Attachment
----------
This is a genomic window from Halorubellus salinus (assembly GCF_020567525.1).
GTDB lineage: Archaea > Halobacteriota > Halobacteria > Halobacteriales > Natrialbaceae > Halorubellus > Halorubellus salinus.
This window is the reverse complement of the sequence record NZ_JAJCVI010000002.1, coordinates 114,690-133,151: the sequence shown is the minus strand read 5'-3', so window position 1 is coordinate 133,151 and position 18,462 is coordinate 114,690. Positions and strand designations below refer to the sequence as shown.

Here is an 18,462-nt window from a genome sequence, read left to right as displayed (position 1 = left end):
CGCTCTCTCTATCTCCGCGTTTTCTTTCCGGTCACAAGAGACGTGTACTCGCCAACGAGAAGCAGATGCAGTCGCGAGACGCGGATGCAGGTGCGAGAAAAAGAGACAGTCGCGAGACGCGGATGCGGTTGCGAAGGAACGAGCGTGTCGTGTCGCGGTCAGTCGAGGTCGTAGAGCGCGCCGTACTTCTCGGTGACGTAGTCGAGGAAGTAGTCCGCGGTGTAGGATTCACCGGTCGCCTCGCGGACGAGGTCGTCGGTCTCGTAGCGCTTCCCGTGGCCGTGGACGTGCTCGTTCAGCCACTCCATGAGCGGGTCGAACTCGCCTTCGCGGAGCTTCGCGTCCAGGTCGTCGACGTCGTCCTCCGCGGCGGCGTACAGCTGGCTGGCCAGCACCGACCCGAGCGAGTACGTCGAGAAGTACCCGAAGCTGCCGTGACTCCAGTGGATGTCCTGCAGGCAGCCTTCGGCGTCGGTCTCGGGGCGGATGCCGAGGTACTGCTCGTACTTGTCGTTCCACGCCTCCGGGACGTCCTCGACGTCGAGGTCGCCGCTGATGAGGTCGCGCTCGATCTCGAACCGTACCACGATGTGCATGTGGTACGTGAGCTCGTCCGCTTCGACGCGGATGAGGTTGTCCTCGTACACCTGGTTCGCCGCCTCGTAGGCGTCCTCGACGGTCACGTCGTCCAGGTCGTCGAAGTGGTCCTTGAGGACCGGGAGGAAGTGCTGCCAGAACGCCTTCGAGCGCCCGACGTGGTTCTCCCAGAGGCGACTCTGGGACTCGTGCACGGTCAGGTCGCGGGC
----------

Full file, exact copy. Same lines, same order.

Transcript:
This is a genomic window from Halorubellus salinus (assembly GCF_020567525.1).
GTDB lineage: Archaea > Halobacteriota > Halobacteria > Halobacteriales > Natrialbaceae > Halorubellus > Halorubellus salinus.
This window is the reverse complement of the sequence record NZ_JAJCVI010000002.1, coordinates 114,690-133,151: the sequence shown is the minus strand read 5'-3', so window position 1 is coordinate 133,151 and position 18,462 is coordinate 114,690. Positions and strand designations below refer to the sequence as shown.

Here is an 18,462-nt window from a genome sequence, read left to right as displayed (position 1 = left end):
CGCTCTCTCTATCTCCGCGTTTTCTTTCCGGTCACAAGAGACGTGTACTCGCCAACGAGAAGCAGATGCAGTCGCGAGACGCGGATGCAGGTGCGAGAAAAAGAGACAGTCGCGAGACGCGGATGCGGTTGCGAAGGAACGAGCGTGTCGTGTCGCGGTCAGTCGAGGTCGTAGAGCGCGCCGTACTTCTCGGTGACGTAGTCGAGGAAGTAGTCCGCGGTGTAGGATTCACCGGTCGCCTCGCGGACGAGGTCGTCGGTCTCGTAGCGCTTCCCGTGGCCGTGGACGTGCTCGTTCAGCCACTCCATGAGCGGGTCGAACTCGCCTTCGCGGAGCTTCGCGTCCAGGTCGTCGACGTCGTCCTCCGCGGCGGCGTACAGCTGGCTGGCCAGCACCGACCCGAGCGAGTACGTCGAGAAGTACCCGAAGCTGCCGTGACTCCAGTGGATGTCCTGCAGGCAGCCTTCGGCGTCGGTCTCGGGGCGGATGCCGAGGTACTGCTCGTACTTGTCGTTCCACGCCTCCGGGACGTCCTCGACGTCGAGGTCGCCGCTGATGAGGTCGCGCTCGATCTCGAACCGTACCACGATGTGCATGTGGTACGTGAGCTCGTCCGCTTCGACGCGGATGAGGTTGTCCTCGTACACCTGGTTCGCCGCCTCGTAGGCGTCCTCGACGGTCACGTCGTCCAGGTCGTCGAAGTGGTCCTTGAGGACCGGGAGGAAGTGCTGCCAGAACGCCTTCGAGCGCCCGACGTGGTTCTCCCAGAGGCGACTCTGGGACTCGTGCACGGTCAGGTCGCGGGC